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Title: Strategies of stability : U.S. interventions in the Middle East (1953-2008) : a social complexity approach
Author: Seif El-Nasr, Sherif Abdel Rahman
Awarding Body: University of Liverpool
Current Institution: University of Liverpool
Date of Award: 2012
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Abstract:
Middle East stability has been a key element of United States foreign policy since the end of World War II. The American national interest has generally been held to be at stake in three areas: securing the continuous flow of oil and gas to the West, facilitating the movement of U.S. naval and commercial traffic from the Mediterranean to the Indian Ocean via the Suez Canal, and (until 1991) containing Soviet influence in the region. All these interests necessitated a concern with overall stability in the region. However, US stability-driven policies towards the region (1953:2008) have achieved little success. American decision-makers irreversibly affected their immediate target (regional stability) in ways that that are inconsistent with their interests in the region. The Middle East system remains one of the most volatile regions of the world in spite of the repeated American intervention in its affairs. On the other hand, the problems that the United States faces in the region have not lessened as a result of its recurring intervention; indeed, they may well have grown worse. In this thesis I seek reasonable explanations for this phenomenon. Using a qualitative variant of complexity theory this dissertation introduces the concept of 'dynamic stability' as an alternative to the traditional version of the term which I referred to as 'simple stability'. A detailed historical account is employed to explore different strategies pursued by U.S. administrations to achieve stability in the Middle East. These strategies include: (1) the status quo strategy, (2) the hegemony strategy, and (3) the surrogate strategy. Different model(s) of intervention grew out of each strategy. Pre-emptive/post-hoc models of intervention grew out of status quo strategy. The regime change model of intervention grew out of hegemony strategy, and the pro-Israel model of intervention grew out of the surrogate strategy. The unifying factor among these strategies, I argue, is their lack of complexity; all these strategies include a simplistic perception of stability based on imposing some fixed arrangements on Middle East system through despotic allies; military invasion or regional surrogate, respectively, while ignoring or at best under-estimating the ability of sub-state actors to dynamically self-stabilize through bottom-up/emergent free local interactions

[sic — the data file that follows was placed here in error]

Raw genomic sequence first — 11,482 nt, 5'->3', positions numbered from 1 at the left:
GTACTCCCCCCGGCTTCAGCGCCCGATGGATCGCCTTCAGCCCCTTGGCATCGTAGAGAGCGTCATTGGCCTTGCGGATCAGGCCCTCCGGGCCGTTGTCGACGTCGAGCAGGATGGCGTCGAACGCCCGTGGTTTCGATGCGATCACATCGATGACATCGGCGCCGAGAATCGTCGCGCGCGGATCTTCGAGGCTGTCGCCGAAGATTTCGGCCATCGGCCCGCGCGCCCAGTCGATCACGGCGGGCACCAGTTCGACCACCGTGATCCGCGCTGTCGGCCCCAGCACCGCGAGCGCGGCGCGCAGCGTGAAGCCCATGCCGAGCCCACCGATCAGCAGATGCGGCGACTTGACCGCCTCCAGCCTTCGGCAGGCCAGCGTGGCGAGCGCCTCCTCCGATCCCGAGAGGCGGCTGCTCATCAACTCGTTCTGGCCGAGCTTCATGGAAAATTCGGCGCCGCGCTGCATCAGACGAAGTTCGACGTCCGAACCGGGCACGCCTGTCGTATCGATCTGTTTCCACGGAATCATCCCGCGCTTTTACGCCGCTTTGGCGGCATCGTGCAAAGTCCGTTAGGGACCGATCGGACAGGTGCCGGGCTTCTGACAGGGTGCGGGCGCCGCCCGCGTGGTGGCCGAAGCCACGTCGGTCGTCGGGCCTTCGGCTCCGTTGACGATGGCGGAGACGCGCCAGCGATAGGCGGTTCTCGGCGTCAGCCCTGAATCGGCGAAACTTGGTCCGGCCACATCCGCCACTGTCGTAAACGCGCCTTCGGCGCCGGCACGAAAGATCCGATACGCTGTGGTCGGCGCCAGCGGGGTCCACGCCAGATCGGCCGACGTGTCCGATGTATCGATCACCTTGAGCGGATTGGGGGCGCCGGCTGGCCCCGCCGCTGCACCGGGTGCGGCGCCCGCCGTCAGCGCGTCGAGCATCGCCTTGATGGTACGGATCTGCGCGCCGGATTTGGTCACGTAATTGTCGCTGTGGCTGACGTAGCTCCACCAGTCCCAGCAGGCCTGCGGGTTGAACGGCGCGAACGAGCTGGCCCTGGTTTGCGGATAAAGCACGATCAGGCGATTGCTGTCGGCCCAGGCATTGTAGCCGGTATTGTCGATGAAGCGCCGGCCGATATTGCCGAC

Supervisor: Not available Sponsor: Not available
Qualification Name: Thesis (Ph.D.) Qualification Level: Doctoral
EThOS ID: uk.bl.ethos.569439  DOI: Not available
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